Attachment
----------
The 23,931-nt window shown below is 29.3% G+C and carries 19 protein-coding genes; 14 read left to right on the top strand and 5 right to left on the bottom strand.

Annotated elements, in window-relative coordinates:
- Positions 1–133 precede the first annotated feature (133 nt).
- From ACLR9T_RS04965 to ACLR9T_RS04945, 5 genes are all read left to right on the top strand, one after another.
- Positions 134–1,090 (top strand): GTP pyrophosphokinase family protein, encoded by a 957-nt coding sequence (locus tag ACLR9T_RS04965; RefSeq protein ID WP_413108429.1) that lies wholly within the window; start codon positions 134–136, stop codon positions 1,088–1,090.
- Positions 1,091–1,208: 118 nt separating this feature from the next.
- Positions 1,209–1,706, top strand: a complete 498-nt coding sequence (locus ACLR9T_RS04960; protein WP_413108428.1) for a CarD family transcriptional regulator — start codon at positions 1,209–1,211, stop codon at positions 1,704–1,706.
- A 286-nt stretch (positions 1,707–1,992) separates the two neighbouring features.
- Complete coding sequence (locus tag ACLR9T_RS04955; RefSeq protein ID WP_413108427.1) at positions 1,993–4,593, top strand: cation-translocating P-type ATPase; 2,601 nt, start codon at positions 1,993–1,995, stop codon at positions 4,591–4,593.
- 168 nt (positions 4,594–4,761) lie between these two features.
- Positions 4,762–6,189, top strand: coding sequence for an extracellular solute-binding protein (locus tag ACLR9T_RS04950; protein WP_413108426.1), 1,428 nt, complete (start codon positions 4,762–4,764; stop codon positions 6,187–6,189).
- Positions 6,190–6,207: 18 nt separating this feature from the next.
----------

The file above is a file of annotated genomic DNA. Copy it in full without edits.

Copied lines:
The 23,931-nt window shown below is 29.3% G+C and carries 19 protein-coding genes; 14 read left to right on the top strand and 5 right to left on the bottom strand.

Annotated elements, in window-relative coordinates:
- Positions 1–133 precede the first annotated feature (133 nt).
- From ACLR9T_RS04965 to ACLR9T_RS04945, 5 genes are all read left to right on the top strand, one after another.
- Positions 134–1,090 (top strand): GTP pyrophosphokinase family protein, encoded by a 957-nt coding sequence (locus tag ACLR9T_RS04965; RefSeq protein ID WP_413108429.1) that lies wholly within the window; start codon positions 134–136, stop codon positions 1,088–1,090.
- Positions 1,091–1,208: 118 nt separating this feature from the next.
- Positions 1,209–1,706, top strand: a complete 498-nt coding sequence (locus ACLR9T_RS04960; protein WP_413108428.1) for a CarD family transcriptional regulator — start codon at positions 1,209–1,211, stop codon at positions 1,704–1,706.
- A 286-nt stretch (positions 1,707–1,992) separates the two neighbouring features.
- Complete coding sequence (locus tag ACLR9T_RS04955; RefSeq protein ID WP_413108427.1) at positions 1,993–4,593, top strand: cation-translocating P-type ATPase; 2,601 nt, start codon at positions 1,993–1,995, stop codon at positions 4,591–4,593.
- 168 nt (positions 4,594–4,761) lie between these two features.
- Positions 4,762–6,189, top strand: coding sequence for an extracellular solute-binding protein (locus tag ACLR9T_RS04950; protein WP_413108426.1), 1,428 nt, complete (start codon positions 4,762–4,764; stop codon positions 6,187–6,189).
- Positions 6,190–6,207: 18 nt separating this feature from the next.